The Man from U.N.C.L.E. is currently in theaters
The Man from U.N.C.L.E. (2015) – Rated PG-13
“In the early 1960s, CIA agent Napoleon Solo and KGB operative Illya Kuryakin participate in a joint mission against a mysterious criminal organization, which is working to proliferate nuclear weapons.”
I love Robert Vaughn’s turn in The Magnificent Seven. As a kid, I remember enjoying the short-lived Invisible Man series starring David McCallum. Yet strangely I have never seen their signature roles in The Man from U.N.C.L.E. as Napoleon Solo and Ilya Kuryakin. For some reason, it wasn’t in syndication in Miami, perhaps because the spy craze had mostly burnt out by then. So, for once, I find myself unable to compare a reboot to the source material.
Henry Cavill did not make much of an impression on me in Immortals or Man of Steel. Both were pretty yet vapid movies. Man of Steel was the anti-Superman Superman movie. I thought Cavill was pretty vacant as Superman but I’m not sure if that was Cavill or director Snyder.
Likewise, Armie Hammer has never made an impression on me. I saw him as The Lone Ranger in Disney’s Deppified The Tonto Show. He was good as a complete gooberhead John Reid but the role required a lack of depth. Likewise his role as Clyde Tolson in J. Edgar was to subvert any personality and play sidekick to the titular personage.
Alicia Vikander, so terrific in Ex Machina (go see it!) is just fine here but the role doesn’t call for much. Elizabeth Debicki looks incredible in the retro fashions and, as that seems to be her primary role, does a good job. I look forward to seeing her in a role that stretches her abilities.
Now Guy Ritchie I do have an opinion of. Ritchie had a wonderful debut with Lock, Stock, and Two Smoking Barrels and no sophomore slump with Snatch. They both did a wonderful job capturing London thugs. He bombed with Madonna’s Swept Away but so did just about anyone who filmed with her.
Guy Ritchie is an amazing visual stylist. He certainly proved that when he shifted his milieu to Holmesian England with a dash of steampunk. The visuals in Uncle are simply wonderful. The setting, fashions, and vehicles are droolworthy. I believe Ritchie intended the performances to be superficial as they all seem to be a uniform shade of vanilla. As such I don’t really fault Hammer or Cavill here (or Vikander or Demicki).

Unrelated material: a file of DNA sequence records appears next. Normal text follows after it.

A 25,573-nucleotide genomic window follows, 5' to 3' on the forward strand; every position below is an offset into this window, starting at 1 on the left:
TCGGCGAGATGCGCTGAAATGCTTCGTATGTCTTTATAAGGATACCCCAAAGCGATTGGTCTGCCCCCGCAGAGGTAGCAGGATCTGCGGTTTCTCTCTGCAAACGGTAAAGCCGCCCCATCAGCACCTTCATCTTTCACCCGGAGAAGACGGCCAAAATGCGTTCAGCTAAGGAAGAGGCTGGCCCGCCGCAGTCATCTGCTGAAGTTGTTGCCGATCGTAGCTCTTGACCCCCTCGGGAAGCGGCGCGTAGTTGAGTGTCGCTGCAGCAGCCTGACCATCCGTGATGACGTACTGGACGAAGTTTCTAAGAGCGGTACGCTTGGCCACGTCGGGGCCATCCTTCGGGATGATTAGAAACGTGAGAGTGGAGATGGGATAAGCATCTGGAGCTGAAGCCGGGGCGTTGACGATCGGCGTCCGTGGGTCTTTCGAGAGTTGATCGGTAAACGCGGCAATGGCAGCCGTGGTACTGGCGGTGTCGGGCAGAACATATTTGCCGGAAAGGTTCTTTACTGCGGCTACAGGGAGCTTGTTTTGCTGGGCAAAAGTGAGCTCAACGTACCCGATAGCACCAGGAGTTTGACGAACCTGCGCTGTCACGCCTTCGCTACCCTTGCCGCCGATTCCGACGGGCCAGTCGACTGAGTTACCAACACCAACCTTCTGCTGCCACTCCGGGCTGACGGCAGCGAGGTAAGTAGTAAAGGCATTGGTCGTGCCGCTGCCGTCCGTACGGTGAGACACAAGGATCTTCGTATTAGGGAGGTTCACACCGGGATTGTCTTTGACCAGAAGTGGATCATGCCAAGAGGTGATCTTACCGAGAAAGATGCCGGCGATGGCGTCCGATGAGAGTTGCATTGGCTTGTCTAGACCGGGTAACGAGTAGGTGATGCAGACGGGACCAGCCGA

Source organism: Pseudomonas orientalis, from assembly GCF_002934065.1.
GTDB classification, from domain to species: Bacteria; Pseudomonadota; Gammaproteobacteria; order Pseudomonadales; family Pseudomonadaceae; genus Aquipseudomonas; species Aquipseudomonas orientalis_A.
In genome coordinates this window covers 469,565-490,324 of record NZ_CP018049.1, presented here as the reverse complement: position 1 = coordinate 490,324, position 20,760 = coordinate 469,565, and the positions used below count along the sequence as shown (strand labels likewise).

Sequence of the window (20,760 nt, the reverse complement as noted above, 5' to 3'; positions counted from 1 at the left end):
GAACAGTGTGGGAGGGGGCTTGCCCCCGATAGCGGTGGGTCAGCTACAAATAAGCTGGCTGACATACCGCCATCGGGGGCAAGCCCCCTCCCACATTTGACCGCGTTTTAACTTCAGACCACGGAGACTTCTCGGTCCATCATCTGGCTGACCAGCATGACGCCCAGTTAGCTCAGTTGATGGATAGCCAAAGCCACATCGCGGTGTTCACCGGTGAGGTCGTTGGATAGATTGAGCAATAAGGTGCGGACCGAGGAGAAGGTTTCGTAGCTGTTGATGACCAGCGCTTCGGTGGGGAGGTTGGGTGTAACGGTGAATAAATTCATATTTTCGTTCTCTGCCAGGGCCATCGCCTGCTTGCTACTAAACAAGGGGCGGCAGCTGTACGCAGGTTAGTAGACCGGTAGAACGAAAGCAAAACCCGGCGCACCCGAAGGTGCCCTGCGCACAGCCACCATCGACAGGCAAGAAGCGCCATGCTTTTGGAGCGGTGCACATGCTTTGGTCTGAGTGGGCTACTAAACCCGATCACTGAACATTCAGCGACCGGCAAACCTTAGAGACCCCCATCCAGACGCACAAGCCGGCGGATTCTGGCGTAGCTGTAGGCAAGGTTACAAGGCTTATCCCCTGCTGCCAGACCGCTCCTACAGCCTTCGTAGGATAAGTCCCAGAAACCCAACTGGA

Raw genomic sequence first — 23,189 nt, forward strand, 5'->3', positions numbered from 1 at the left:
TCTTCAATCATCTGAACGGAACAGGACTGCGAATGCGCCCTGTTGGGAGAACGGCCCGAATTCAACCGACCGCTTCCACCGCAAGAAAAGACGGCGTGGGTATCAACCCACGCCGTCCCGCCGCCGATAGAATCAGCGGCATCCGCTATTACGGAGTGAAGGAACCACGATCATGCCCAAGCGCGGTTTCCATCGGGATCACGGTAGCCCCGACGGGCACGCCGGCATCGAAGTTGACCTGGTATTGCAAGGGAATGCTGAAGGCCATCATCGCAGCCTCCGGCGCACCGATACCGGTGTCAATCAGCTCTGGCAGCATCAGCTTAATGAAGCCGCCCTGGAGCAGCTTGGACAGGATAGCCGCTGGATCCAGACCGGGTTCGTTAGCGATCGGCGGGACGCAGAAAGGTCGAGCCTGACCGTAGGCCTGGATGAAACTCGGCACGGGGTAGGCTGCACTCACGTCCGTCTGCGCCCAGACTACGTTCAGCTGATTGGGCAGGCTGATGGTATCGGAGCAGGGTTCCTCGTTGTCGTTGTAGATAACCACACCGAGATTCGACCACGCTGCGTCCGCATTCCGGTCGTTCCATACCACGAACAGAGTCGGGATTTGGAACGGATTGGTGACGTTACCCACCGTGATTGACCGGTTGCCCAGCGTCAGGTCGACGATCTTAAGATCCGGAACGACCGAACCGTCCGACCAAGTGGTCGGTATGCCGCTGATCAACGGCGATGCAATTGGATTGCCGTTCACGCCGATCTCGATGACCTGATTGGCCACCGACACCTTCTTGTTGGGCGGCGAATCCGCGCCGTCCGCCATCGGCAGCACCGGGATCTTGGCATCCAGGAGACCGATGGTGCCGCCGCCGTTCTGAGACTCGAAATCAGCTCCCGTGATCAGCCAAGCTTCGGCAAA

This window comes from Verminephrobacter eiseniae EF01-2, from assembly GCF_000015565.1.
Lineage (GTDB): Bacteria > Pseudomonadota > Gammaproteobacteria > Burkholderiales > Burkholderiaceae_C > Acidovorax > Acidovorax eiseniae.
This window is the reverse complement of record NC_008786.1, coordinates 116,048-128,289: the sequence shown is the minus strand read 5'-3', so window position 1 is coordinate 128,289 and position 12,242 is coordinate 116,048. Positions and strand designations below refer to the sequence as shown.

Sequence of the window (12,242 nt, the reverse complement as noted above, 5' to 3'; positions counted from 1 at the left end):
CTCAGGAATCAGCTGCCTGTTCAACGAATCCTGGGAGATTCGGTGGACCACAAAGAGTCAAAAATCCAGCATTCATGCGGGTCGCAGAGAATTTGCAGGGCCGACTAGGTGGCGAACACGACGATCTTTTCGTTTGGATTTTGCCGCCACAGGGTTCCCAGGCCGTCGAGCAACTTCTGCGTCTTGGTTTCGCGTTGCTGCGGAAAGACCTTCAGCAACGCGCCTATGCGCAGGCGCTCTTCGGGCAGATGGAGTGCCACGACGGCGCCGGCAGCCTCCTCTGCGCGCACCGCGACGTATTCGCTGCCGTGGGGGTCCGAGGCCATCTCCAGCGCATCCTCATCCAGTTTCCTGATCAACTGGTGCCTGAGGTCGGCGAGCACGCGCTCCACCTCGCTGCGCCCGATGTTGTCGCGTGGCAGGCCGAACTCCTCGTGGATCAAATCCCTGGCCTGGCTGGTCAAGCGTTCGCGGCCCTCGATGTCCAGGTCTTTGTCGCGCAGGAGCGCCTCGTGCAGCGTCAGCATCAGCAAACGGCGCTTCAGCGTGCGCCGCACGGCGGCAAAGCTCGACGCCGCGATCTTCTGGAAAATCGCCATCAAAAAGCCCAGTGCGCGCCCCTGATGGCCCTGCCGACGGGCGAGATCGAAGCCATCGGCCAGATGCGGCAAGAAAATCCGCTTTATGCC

Uncle would be a great film IF the script matched the visual stylings and IF Ritchie had worked on getting better performances instead of photogenic characters. The script and story were from Richie, Lionel Wigram (Sherlock Holmes), Jeff Kleeman (first feature), and David C. Wilson (Supernova? and nothing for fifteen years?). Too many cooks spoil the broth.
There is a lot of semi-clever banter here but Ritchie has had so much better dialogue. The deadpan deliveries also ruin some of the lines. Everything seems just a little off in the movie like it could have been a classic if…
As it is the movie is a visual treat, a good amount of fun, and has two incredible scenes. The best is a great gag involving torture (yes, I know that’s a sore subject these days – the humor plays all the better for it).
The second best is one a lesser director would never try. One of the signature action sequences takes place almost entirely in the background.
It is not at all that Uncle is a bad film (it isn’t), it is just that it is disappointing that it doesn’t live up to its potential.